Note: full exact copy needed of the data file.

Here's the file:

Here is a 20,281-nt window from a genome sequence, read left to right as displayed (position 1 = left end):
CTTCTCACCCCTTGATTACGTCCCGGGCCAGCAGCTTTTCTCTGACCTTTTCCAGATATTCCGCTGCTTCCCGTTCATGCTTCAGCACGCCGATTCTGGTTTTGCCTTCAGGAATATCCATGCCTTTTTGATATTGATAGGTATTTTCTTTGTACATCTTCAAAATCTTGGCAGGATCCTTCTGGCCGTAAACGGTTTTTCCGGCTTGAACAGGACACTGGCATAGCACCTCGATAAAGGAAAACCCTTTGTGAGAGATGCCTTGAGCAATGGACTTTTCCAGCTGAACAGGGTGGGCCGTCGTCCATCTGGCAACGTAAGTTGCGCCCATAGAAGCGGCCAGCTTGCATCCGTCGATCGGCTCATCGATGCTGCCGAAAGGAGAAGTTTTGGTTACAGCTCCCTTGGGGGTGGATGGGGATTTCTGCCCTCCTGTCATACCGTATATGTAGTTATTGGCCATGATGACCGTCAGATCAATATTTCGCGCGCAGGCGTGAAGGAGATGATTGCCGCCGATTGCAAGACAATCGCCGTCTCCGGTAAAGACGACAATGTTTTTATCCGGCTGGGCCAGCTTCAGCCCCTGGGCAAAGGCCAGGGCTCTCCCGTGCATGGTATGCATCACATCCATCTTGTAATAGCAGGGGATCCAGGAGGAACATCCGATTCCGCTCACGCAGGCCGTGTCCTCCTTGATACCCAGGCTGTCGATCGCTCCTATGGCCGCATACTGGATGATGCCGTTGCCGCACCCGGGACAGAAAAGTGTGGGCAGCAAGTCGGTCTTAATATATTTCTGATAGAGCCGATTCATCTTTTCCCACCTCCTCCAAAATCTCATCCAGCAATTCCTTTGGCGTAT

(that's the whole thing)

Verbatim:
Here is a 20,281-nt window from a genome sequence, read left to right as displayed (position 1 = left end):
CTTCTCACCCCTTGATTACGTCCCGGGCCAGCAGCTTTTCTCTGACCTTTTCCAGATATTCCGCTGCTTCCCGTTCATGCTTCAGCACGCCGATTCTGGTTTTGCCTTCAGGAATATCCATGCCTTTTTGATATTGATAGGTATTTTCTTTGTACATCTTCAAAATCTTGGCAGGATCCTTCTGGCCGTAAACGGTTTTTCCGGCTTGAACAGGACACTGGCATAGCACCTCGATAAAGGAAAACCCTTTGTGAGAGATGCCTTGAGCAATGGACTTTTCCAGCTGAACAGGGTGGGCCGTCGTCCATCTGGCAACGTAAGTTGCGCCCATAGAAGCGGCCAGCTTGCATCCGTCGATCGGCTCATCGATGCTGCCGAAAGGAGAAGTTTTGGTTACAGCTCCCTTGGGGGTGGATGGGGATTTCTGCCCTCCTGTCATACCGTATATGTAGTTATTGGCCATGATGACCGTCAGATCAATATTTCGCGCGCAGGCGTGAAGGAGATGATTGCCGCCGATTGCAAGACAATCGCCGTCTCCGGTAAAGACGACAATGTTTTTATCCGGCTGGGCCAGCTTCAGCCCCTGGGCAAAGGCCAGGGCTCTCCCGTGCATGGTATGCATCACATCCATCTTGTAATAGCAGGGGATCCAGGAGGAACATCCGATTCCGCTCACGCAGGCCGTGTCCTCCTTGATACCCAGGCTGTCGATCGCTCCTATGGCCGCATACTGGATGATGCCGTTGCCGCACCCGGGACAGAAAAGTGTGGGCAGCAAGTCGGTCTTAATATATTTCTGATAGAGCCGATTCATCTTTTCCCACCTCCTCCAAAATCTCATCCAGCAATTCCTTTGGCGTAT